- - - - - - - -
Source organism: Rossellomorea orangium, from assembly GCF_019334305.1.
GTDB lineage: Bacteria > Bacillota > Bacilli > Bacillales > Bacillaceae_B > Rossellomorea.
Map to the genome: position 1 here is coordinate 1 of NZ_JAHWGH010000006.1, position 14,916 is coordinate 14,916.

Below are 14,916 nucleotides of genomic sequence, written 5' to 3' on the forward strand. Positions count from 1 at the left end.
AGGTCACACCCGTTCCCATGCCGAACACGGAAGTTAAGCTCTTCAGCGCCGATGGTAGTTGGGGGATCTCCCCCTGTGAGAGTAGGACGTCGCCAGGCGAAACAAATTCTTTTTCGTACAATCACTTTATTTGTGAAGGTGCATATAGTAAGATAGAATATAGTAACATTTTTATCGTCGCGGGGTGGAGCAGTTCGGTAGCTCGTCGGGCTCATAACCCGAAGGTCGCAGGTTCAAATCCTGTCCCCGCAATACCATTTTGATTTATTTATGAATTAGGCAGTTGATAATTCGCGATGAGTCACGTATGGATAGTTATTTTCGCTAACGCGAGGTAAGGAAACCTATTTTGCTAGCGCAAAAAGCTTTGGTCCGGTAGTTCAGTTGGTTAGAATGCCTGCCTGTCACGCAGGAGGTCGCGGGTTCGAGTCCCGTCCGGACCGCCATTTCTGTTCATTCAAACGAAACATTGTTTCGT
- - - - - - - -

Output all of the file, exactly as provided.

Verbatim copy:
Source organism: Rossellomorea orangium, from assembly GCF_019334305.1.
GTDB lineage: Bacteria > Bacillota > Bacilli > Bacillales > Bacillaceae_B > Rossellomorea.
Map to the genome: position 1 here is coordinate 1 of NZ_JAHWGH010000006.1, position 14,916 is coordinate 14,916.

Below are 14,916 nucleotides of genomic sequence, written 5' to 3' on the forward strand. Positions count from 1 at the left end.
AGGTCACACCCGTTCCCATGCCGAACACGGAAGTTAAGCTCTTCAGCGCCGATGGTAGTTGGGGGATCTCCCCCTGTGAGAGTAGGACGTCGCCAGGCGAAACAAATTCTTTTTCGTACAATCACTTTATTTGTGAAGGTGCATATAGTAAGATAGAATATAGTAACATTTTTATCGTCGCGGGGTGGAGCAGTTCGGTAGCTCGTCGGGCTCATAACCCGAAGGTCGCAGGTTCAAATCCTGTCCCCGCAATACCATTTTGATTTATTTATGAATTAGGCAGTTGATAATTCGCGATGAGTCACGTATGGATAGTTATTTTCGCTAACGCGAGGTAAGGAAACCTATTTTGCTAGCGCAAAAAGCTTTGGTCCGGTAGTTCAGTTGGTTAGAATGCCTGCCTGTCACGCAGGAGGTCGCGGGTTCGAGTCCCGTCCGGACCGCCATTTCTGTTCATTCAAACGAAACATTGTTTCGT